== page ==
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Abercrombie & Fitch to Slow Overseas Expansion

A&F said comparable-store sales for the second quarter fell 10 percent overall, with international stores plummeting 26 percent.

Abercrombie & Fitch Co., faced with drooping sales and a weak European economy, is putting the brakes on expansion and cutting its forecasts.

A&F said comparable-store sales for the second quarter ended July 28 fell 10 percent overall, with U.S. stores declining 5 percent and international stores plummeting 26 percent. Within the quarter, sales were weakest in June.

Based on the weak second-quarter sales trend and an assumption that same-store sales in the second half will be down 10 percent, the retailer now expects full-year diluted earnings per share of about $2.50 to $2.75, considerably lower than the $3.50 to $3.75 projected earlier this year.

The reduced forecasts caused the company’s shares to drop 16 percent in after-hours trading.

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For the second quarter, earnings are seen at 15 cents to 18 cents. The company continues to expect substantial recovery of the gross margin rate erosion seen in 2011 on a 2012 full year basis. In addition to lower sales, the reduction in projected earnings reflects a stronger U.S. dollar and higher taxes, primarily due to a reduced benefit from international operations taxed at a lower rate.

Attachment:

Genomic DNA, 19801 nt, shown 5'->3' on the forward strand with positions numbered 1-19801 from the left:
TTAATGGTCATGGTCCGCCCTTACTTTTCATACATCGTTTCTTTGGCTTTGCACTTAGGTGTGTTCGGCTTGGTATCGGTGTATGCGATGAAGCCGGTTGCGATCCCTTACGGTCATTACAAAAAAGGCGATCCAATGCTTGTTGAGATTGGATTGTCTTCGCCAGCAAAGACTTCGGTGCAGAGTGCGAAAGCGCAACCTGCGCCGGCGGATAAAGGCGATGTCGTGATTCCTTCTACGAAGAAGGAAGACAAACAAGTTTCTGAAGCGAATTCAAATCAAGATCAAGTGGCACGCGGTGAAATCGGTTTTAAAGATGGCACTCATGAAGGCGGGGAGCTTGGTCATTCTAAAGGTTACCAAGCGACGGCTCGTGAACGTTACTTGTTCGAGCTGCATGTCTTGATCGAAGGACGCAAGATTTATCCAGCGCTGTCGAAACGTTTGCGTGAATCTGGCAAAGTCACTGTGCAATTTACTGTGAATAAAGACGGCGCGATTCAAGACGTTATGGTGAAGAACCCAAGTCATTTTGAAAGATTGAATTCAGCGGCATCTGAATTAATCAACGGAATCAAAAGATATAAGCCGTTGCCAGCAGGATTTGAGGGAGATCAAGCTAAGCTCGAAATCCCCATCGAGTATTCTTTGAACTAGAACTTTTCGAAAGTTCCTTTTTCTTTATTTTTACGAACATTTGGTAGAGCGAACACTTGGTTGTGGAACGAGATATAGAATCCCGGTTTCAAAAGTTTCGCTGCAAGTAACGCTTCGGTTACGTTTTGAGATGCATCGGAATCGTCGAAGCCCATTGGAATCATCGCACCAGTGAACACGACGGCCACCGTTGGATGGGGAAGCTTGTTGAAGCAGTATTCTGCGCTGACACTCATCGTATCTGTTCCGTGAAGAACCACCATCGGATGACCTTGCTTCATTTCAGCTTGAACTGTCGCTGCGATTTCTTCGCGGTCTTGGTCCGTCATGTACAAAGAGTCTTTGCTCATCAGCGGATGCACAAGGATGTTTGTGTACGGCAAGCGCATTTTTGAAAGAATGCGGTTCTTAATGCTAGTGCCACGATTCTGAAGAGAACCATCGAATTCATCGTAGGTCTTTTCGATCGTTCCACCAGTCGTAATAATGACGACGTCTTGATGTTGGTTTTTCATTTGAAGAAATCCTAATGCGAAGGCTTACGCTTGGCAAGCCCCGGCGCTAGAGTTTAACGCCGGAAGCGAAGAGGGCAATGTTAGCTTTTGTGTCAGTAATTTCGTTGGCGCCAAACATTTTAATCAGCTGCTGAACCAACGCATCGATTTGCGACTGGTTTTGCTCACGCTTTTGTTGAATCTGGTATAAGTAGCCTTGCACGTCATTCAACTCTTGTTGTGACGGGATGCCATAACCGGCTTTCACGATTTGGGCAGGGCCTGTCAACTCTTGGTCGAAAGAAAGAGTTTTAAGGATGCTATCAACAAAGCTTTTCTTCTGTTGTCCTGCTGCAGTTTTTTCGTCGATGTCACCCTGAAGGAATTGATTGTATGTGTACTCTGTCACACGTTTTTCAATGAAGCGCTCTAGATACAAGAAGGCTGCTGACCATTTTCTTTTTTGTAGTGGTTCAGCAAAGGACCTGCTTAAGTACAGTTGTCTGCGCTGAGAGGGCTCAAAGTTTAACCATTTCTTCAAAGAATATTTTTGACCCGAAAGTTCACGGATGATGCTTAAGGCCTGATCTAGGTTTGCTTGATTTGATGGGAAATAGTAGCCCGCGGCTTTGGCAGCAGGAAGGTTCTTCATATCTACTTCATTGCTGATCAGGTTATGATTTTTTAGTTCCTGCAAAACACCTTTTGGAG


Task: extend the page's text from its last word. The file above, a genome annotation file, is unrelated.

A&F will slow its expansion by opening 30 Hollister stores, instead of the 40 previously expected, and putting commitments to new flagships on hold, except for one in Shanghai.

A&F also said that the run rate for future chain stores abroad is being reduced to focus on under-penetrated markets where cannibalization effects should be minimal.

“Macroeconomic conditions remained very challenging during the quarter, particularly in Europe but also increasingly in the U.S.,” said Mike Jeffries, chairman and chief executive. “In that context, we will continue to be highly disciplined in our new store approval process and only commit to stores where we are confident they are likely to generate a stronger return than alternative uses of cash. We believe this has clearly been the case for the international investments we have made to date, as our international stores remain much more productive and much more profitable than our U.S. fleet. However, given recent trends, particularly in Europe, we believe it is appropriate to revise our plans in response.”

Net sales for the second quarter ended July 30 increased 4 percent to $951.4 million, compared to net sales of $916.8 million in last year’s quarter. Total U.S. sales, including direct-to-consumer sales, decreased 5 percent to $648 million. Total international sales, including direct-to-consumer sales, increased 31 percent to $303.4 million. Total company direct-to-consumer sales, including shipping and handling, increased 25 percent to $127.7 million.

The company expects gross margins for the second quarter to erode about 100 basis points versus last year. Additionally, the company expects inventory at cost to be up approximately 20 percent at the end of the second quarter.

Further details on sales, profits, capital expenditures and expansion plans will be given when the company reports second-quarter earnings on Aug. 15. At that time, the company will also discuss its share repurchase program, which could be expanded.